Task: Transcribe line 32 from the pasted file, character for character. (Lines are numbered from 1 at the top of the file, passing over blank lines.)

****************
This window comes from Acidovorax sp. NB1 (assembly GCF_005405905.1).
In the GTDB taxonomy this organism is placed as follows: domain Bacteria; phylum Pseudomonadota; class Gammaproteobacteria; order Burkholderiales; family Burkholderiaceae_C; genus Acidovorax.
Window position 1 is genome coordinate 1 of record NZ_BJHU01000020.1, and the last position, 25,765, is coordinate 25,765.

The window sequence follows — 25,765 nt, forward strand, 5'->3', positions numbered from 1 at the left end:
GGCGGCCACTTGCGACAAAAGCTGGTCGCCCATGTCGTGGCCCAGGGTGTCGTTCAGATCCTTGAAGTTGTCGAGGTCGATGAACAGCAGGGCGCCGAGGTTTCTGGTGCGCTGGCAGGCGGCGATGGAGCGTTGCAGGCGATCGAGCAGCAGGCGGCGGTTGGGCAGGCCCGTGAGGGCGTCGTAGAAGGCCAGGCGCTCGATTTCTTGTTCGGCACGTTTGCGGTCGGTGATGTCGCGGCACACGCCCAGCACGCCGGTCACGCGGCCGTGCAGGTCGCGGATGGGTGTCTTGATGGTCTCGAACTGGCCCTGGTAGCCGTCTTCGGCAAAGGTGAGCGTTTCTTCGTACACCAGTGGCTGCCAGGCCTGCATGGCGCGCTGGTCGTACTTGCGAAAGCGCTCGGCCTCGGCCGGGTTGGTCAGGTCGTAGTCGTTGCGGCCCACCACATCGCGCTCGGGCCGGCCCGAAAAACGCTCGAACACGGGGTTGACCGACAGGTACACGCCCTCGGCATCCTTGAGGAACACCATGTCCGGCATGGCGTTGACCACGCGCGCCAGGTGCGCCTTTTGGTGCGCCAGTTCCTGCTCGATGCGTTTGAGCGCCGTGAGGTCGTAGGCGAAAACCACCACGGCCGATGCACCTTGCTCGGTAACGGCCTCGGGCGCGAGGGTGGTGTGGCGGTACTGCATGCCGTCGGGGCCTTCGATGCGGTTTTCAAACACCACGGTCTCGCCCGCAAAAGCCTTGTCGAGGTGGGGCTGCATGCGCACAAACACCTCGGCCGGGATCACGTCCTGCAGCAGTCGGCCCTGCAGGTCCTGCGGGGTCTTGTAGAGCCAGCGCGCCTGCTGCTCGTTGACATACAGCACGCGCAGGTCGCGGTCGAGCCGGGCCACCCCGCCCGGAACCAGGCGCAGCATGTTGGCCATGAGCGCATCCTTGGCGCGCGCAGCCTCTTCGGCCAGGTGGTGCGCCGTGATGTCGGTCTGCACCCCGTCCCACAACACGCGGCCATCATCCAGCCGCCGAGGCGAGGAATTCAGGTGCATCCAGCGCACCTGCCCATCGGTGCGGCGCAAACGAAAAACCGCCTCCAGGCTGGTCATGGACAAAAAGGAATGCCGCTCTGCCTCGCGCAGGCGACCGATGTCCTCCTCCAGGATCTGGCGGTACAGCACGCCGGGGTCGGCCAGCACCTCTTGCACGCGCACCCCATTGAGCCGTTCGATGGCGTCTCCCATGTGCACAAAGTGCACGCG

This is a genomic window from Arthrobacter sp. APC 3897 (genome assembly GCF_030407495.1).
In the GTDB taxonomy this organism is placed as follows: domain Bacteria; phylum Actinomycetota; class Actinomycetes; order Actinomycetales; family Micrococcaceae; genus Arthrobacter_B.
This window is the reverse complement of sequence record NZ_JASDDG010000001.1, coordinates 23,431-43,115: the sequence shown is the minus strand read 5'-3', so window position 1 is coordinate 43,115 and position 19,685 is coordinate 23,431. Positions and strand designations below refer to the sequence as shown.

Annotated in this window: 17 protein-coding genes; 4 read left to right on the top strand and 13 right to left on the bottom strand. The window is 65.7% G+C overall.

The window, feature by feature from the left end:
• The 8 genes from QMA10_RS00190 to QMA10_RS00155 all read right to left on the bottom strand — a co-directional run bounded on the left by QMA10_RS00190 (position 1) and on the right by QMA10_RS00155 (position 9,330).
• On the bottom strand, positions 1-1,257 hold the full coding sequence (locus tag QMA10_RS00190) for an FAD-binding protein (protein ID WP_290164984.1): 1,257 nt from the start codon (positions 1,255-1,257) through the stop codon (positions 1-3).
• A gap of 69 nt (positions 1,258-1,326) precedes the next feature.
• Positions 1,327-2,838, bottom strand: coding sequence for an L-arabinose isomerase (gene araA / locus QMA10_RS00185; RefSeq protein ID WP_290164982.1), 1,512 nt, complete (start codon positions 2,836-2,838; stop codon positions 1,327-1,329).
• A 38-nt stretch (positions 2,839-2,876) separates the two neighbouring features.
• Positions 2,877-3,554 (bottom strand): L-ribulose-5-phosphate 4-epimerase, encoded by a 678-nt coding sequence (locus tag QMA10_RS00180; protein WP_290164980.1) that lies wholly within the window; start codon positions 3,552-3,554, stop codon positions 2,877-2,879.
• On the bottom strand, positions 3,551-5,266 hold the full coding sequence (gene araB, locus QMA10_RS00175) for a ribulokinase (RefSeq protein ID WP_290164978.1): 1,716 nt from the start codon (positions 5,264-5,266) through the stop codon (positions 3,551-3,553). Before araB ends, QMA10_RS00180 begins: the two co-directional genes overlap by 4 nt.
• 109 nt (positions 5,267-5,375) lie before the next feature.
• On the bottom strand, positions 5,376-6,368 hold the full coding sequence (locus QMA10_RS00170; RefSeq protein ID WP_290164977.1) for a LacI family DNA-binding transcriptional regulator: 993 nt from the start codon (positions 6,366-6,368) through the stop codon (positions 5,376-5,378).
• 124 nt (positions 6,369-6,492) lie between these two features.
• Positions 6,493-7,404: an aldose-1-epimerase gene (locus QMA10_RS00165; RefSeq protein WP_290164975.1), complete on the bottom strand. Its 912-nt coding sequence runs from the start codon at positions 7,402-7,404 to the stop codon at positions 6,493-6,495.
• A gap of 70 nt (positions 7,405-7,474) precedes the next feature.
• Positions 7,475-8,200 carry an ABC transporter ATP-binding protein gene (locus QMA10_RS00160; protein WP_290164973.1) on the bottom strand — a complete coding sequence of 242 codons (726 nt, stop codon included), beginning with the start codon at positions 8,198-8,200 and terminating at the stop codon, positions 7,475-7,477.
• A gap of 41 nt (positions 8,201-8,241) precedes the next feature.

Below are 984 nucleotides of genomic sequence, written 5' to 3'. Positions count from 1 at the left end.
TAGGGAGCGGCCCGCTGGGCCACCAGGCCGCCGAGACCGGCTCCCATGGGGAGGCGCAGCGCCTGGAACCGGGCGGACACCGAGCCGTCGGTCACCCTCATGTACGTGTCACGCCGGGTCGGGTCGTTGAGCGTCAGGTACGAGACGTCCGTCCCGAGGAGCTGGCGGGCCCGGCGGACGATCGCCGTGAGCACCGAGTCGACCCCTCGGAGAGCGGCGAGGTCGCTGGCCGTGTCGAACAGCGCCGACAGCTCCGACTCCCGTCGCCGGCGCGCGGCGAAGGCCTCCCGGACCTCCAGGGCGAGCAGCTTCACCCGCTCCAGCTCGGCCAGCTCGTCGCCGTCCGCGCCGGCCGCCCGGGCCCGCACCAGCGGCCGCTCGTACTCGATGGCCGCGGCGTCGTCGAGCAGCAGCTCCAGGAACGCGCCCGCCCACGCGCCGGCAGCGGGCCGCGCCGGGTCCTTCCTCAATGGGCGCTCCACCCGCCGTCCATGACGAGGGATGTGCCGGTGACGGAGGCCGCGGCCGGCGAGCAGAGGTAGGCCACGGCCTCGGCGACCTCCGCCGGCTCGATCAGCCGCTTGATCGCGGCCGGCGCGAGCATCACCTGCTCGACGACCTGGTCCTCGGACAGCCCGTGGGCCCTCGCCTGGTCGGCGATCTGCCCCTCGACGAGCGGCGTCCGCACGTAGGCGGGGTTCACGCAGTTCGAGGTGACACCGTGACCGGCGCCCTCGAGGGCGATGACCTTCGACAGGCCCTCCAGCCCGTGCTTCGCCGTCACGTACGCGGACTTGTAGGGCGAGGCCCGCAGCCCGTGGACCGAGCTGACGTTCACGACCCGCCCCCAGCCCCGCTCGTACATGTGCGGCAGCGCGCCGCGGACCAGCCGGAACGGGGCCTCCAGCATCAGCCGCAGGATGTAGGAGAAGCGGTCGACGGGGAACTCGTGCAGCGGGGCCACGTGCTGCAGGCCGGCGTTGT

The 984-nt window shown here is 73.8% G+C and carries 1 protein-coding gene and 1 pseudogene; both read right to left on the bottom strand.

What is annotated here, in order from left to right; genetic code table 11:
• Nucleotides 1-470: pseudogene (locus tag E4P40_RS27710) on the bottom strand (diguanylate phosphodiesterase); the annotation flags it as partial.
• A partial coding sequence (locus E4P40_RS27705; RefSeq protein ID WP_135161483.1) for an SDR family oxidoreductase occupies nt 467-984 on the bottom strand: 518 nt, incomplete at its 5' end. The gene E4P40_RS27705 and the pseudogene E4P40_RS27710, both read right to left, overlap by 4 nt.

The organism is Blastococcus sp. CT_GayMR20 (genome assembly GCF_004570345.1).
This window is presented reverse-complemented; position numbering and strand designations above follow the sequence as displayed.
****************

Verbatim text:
This window is presented reverse-complemented; position numbering and strand designations above follow the sequence as displayed.